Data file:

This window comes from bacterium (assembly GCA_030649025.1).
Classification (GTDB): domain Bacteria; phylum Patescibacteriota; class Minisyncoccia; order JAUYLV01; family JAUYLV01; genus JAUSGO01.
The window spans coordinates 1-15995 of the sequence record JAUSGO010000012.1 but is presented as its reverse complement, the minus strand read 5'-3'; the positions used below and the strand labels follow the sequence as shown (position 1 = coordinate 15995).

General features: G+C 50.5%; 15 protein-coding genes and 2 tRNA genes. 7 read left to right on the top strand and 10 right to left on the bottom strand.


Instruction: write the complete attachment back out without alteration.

This window comes from bacterium (assembly GCA_030649025.1).
Classification (GTDB): domain Bacteria; phylum Patescibacteriota; class Minisyncoccia; order JAUYLV01; family JAUYLV01; genus JAUSGO01.
The window spans coordinates 1-15995 of the sequence record JAUSGO010000012.1 but is presented as its reverse complement, the minus strand read 5'-3'; the positions used below and the strand labels follow the sequence as shown (position 1 = coordinate 15995).

General features: G+C 50.5%; 15 protein-coding genes and 2 tRNA genes. 7 read left to right on the top strand and 10 right to left on the bottom strand.